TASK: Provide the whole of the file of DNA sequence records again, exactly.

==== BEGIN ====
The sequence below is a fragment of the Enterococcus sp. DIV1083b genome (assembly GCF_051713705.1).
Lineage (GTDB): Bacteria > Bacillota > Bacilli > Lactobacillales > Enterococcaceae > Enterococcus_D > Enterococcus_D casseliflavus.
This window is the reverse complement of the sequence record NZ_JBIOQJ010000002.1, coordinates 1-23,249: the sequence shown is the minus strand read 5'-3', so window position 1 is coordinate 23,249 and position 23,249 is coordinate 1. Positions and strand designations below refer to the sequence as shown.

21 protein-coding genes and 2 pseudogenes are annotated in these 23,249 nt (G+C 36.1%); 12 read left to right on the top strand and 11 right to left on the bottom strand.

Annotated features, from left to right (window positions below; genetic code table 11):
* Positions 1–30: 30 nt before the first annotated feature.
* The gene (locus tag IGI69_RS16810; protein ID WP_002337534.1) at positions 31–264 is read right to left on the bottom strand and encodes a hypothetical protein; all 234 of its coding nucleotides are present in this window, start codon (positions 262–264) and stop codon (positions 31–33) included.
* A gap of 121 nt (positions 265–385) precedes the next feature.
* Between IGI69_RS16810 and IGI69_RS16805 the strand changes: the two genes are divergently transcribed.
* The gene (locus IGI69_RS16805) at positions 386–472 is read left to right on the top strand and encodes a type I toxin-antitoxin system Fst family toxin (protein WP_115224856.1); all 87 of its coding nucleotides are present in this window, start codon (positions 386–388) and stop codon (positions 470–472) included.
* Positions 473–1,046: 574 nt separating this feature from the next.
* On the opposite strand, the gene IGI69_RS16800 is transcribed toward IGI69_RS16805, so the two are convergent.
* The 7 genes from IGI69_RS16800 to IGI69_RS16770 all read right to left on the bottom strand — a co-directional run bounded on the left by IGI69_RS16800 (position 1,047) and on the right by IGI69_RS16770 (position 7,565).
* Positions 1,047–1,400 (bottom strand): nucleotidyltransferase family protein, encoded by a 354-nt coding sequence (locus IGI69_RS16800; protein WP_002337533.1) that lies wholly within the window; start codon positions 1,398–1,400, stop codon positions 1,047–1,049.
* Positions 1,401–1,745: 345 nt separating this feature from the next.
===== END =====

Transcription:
The sequence below is a fragment of the Enterococcus sp. DIV1083b genome (assembly GCF_051713705.1).
Lineage (GTDB): Bacteria > Bacillota > Bacilli > Lactobacillales > Enterococcaceae > Enterococcus_D > Enterococcus_D casseliflavus.
This window is the reverse complement of the sequence record NZ_JBIOQJ010000002.1, coordinates 1-23,249: the sequence shown is the minus strand read 5'-3', so window position 1 is coordinate 23,249 and position 23,249 is coordinate 1. Positions and strand designations below refer to the sequence as shown.

21 protein-coding genes and 2 pseudogenes are annotated in these 23,249 nt (G+C 36.1%); 12 read left to right on the top strand and 11 right to left on the bottom strand.

Annotated features, from left to right (window positions below; genetic code table 11):
* Positions 1–30: 30 nt before the first annotated feature.
* The gene (locus tag IGI69_RS16810; protein ID WP_002337534.1) at positions 31–264 is read right to left on the bottom strand and encodes a hypothetical protein; all 234 of its coding nucleotides are present in this window, start codon (positions 262–264) and stop codon (positions 31–33) included.
* A gap of 121 nt (positions 265–385) precedes the next feature.
* Between IGI69_RS16810 and IGI69_RS16805 the strand changes: the two genes are divergently transcribed.
* The gene (locus IGI69_RS16805) at positions 386–472 is read left to right on the top strand and encodes a type I toxin-antitoxin system Fst family toxin (protein WP_115224856.1); all 87 of its coding nucleotides are present in this window, start codon (positions 386–388) and stop codon (positions 470–472) included.
* Positions 473–1,046: 574 nt separating this feature from the next.
* On the opposite strand, the gene IGI69_RS16800 is transcribed toward IGI69_RS16805, so the two are convergent.
* The 7 genes from IGI69_RS16800 to IGI69_RS16770 all read right to left on the bottom strand — a co-directional run bounded on the left by IGI69_RS16800 (position 1,047) and on the right by IGI69_RS16770 (position 7,565).
* Positions 1,047–1,400 (bottom strand): nucleotidyltransferase family protein, encoded by a 354-nt coding sequence (locus IGI69_RS16800; protein WP_002337533.1) that lies wholly within the window; start codon positions 1,398–1,400, stop codon positions 1,047–1,049.
* Positions 1,401–1,745: 345 nt separating this feature from the next.